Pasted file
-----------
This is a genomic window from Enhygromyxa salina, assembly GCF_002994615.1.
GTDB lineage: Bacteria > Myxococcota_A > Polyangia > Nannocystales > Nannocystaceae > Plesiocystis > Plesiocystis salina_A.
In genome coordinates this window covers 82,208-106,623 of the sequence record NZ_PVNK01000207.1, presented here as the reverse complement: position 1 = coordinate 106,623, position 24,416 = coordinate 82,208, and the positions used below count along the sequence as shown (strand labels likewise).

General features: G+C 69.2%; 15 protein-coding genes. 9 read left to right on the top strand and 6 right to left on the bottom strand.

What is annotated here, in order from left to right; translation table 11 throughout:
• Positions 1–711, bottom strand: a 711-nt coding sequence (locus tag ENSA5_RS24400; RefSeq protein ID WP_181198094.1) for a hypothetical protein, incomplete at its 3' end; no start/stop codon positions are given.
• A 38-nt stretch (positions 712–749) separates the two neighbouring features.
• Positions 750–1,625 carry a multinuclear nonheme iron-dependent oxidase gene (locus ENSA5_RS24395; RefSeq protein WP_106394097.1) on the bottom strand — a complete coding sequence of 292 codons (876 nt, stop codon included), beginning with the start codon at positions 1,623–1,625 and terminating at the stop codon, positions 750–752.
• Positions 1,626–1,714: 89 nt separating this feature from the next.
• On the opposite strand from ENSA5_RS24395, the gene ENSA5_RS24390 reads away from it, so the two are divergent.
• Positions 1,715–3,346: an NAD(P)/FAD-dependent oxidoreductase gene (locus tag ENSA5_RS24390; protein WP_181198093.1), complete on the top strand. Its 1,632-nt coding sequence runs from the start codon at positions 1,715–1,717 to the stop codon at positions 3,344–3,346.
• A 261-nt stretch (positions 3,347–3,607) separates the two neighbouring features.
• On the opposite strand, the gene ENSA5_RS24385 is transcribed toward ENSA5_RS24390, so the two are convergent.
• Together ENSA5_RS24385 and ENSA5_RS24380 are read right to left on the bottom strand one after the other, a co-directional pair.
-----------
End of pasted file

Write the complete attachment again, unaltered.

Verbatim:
This is a genomic window from Enhygromyxa salina, assembly GCF_002994615.1.
GTDB lineage: Bacteria > Myxococcota_A > Polyangia > Nannocystales > Nannocystaceae > Plesiocystis > Plesiocystis salina_A.
In genome coordinates this window covers 82,208-106,623 of the sequence record NZ_PVNK01000207.1, presented here as the reverse complement: position 1 = coordinate 106,623, position 24,416 = coordinate 82,208, and the positions used below count along the sequence as shown (strand labels likewise).

General features: G+C 69.2%; 15 protein-coding genes. 9 read left to right on the top strand and 6 right to left on the bottom strand.

What is annotated here, in order from left to right; translation table 11 throughout:
• Positions 1–711, bottom strand: a 711-nt coding sequence (locus tag ENSA5_RS24400; RefSeq protein ID WP_181198094.1) for a hypothetical protein, incomplete at its 3' end; no start/stop codon positions are given.
• A 38-nt stretch (positions 712–749) separates the two neighbouring features.
• Positions 750–1,625 carry a multinuclear nonheme iron-dependent oxidase gene (locus ENSA5_RS24395; RefSeq protein WP_106394097.1) on the bottom strand — a complete coding sequence of 292 codons (876 nt, stop codon included), beginning with the start codon at positions 1,623–1,625 and terminating at the stop codon, positions 750–752.
• Positions 1,626–1,714: 89 nt separating this feature from the next.
• On the opposite strand from ENSA5_RS24395, the gene ENSA5_RS24390 reads away from it, so the two are divergent.
• Positions 1,715–3,346: an NAD(P)/FAD-dependent oxidoreductase gene (locus tag ENSA5_RS24390; protein WP_181198093.1), complete on the top strand. Its 1,632-nt coding sequence runs from the start codon at positions 1,715–1,717 to the stop codon at positions 3,344–3,346.
• A 261-nt stretch (positions 3,347–3,607) separates the two neighbouring features.
• On the opposite strand, the gene ENSA5_RS24385 is transcribed toward ENSA5_RS24390, so the two are convergent.
• Together ENSA5_RS24385 and ENSA5_RS24380 are read right to left on the bottom strand one after the other, a co-directional pair.